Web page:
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  1. #1
    Senior Member litetrek's Avatar
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    Sep 2010
    Location
    Atlanta, GA
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    DIY - Single Layer and Clark TX-250
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    Minimum Temp for no bottom insulation

    I know the minimum temperature that's comfortable for each person (without an underquilt) is different, but what's a good rule of thumb? I usually don't get cold very easily.

    Its 55 F at night up in the North Georgia Mountains and I'm guessing I'll be comfortable with no bottom insulation in my hammock if I wear my light weight wool long johns and use a top quilt. My clark hammock sleeps at least 5 degrees warmer than the outside temp if you close the weather shield. I'm only going for an overnight and I'm trying to cut my load to a minimum so I'd like to leave the underquilt behind as long as its not just a dumb thing to do. I've not used my equipment enough to know the limits.

    What advice do you have .. good or bad idea to skip the underquilt at 55 degrees?

    I'm confident I won't be miserable without an underquilt. I just don't want to be even a little cold if I don't have to. My 20 degree top quilt will be overkill but its what I have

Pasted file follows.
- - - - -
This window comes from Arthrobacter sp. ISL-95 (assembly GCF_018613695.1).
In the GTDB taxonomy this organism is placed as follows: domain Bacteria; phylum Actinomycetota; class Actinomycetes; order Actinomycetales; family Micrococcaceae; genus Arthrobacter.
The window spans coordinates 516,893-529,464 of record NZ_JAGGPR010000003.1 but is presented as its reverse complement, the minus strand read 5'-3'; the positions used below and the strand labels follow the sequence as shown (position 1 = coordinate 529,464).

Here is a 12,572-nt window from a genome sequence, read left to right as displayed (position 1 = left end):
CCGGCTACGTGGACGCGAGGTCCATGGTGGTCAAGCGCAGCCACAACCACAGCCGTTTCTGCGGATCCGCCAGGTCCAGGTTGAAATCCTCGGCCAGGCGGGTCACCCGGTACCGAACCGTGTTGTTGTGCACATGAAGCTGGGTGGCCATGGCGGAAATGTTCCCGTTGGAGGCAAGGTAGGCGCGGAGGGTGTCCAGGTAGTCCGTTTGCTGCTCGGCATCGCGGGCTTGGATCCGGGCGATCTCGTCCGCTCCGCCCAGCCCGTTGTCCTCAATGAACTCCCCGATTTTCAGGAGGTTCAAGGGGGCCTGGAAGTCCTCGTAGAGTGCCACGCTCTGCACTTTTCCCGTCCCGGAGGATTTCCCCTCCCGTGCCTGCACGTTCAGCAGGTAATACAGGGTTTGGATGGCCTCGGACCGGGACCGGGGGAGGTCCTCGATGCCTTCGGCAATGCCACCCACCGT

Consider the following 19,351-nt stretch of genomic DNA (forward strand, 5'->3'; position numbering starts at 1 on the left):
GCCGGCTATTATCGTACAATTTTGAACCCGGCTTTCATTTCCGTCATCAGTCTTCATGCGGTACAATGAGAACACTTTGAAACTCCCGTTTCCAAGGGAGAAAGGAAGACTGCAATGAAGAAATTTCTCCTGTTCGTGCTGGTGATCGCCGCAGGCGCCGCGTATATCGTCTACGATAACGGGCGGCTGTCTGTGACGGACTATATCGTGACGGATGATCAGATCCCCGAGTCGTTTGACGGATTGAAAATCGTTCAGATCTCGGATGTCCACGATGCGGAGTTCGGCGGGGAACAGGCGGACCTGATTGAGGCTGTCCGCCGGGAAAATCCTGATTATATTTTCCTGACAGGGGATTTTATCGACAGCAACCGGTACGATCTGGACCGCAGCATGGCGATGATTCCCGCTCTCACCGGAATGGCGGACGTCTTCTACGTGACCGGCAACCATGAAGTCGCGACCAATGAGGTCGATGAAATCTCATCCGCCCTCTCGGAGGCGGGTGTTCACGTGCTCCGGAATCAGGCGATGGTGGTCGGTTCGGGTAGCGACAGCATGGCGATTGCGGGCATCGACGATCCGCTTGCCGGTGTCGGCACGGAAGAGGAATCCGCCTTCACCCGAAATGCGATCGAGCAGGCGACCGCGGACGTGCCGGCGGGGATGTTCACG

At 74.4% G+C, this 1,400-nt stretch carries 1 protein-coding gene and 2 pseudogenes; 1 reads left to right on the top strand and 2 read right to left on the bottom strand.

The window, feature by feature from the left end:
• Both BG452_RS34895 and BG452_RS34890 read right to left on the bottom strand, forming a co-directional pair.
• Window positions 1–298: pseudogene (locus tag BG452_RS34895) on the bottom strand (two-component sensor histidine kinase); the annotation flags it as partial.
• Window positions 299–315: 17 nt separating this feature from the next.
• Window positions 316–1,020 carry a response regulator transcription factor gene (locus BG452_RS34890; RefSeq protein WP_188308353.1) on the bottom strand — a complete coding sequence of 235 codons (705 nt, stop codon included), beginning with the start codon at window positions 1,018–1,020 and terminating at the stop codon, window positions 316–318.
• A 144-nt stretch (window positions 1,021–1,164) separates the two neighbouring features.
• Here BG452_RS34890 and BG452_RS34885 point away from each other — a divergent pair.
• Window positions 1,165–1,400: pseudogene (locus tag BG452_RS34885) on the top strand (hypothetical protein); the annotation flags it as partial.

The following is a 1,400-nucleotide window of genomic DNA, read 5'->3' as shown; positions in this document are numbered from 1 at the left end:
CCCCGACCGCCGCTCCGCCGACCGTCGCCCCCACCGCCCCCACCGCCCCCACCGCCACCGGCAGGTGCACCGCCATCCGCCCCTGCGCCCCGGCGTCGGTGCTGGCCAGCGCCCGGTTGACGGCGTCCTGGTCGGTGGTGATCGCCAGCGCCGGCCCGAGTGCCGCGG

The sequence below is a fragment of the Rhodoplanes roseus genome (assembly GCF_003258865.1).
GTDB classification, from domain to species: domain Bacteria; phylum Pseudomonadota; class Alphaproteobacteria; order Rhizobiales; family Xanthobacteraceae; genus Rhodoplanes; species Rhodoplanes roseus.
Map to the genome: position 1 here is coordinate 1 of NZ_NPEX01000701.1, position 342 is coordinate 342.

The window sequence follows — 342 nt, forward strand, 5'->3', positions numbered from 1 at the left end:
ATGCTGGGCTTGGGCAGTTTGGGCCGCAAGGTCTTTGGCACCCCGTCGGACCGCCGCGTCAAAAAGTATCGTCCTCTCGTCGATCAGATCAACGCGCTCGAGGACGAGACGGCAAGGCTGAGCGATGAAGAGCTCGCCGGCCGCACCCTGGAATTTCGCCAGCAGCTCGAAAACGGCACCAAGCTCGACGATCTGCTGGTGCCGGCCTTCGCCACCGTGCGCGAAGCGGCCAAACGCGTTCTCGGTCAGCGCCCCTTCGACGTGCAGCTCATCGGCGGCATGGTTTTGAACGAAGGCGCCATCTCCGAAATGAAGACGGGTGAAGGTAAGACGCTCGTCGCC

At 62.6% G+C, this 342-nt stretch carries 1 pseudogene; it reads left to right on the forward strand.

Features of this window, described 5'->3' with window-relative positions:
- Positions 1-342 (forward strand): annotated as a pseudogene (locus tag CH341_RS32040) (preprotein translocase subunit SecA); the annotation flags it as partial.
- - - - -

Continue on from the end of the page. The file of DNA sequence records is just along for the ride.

Last edited by litetrek; 06-11-2014 at 21:55.

  2. #2
    grannypat's Avatar
    Join Date
    Mar 2012
    Location
    In the woods outside of Westminster, SC
    Hammock
    DIY, HH Exped BE
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    Tadpole/Purple Pal
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    20 Incubator,WL SS
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    whoopies, MSH
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    3,231
    I'd take it, or at least a pad.
    Keep movin', keep believing and enjoy the journey!

  3. #3
    Penfold's Avatar
    Join Date
    Nov 2013
    Location
    Staten Island, NY
    Hammock
    TX-150, Roo, HB SBBF, Envy
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    Vertex, ShangriLa
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    Z-liner, WL SS UQ
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    Straps, D. buckle
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    294
    I agree with grannypat, bring the UQ or if you have a thin ccf pad, I would bring it if you sleep particularly warm.
    Discretion is the better of valor

  4. #4
    WaffleBox's Avatar
    Join Date
    Nov 2012
    Location
    Tallahassee, FL
    Hammock
    PolyD SLD Streamliner
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    Zpacks Cuben
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    20* Burrow/Phoenix
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    Sp. hooks, Adutch.
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    387
    I needed bottom insulation when hanging in my bedroom with AC at 71, and I like to be a little cool while sleeping.

  5. #5
    Senior Member goobie's Avatar
    Join Date
    Jul 2011
    Location
    SouthEastern WI
    Hammock
    SLD streamliner,WWM
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    Tadpole,WintrHaven
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    PJUQ,HG Incubator
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    UCRs,Whoopies
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    277
    Only one way to find out!!


    If had had to choose between top insulation and bottom insulation................bottom wins every time. Bring the UQ and an extra long john top or jacket. One night or one week, you still need to keep your backside warm.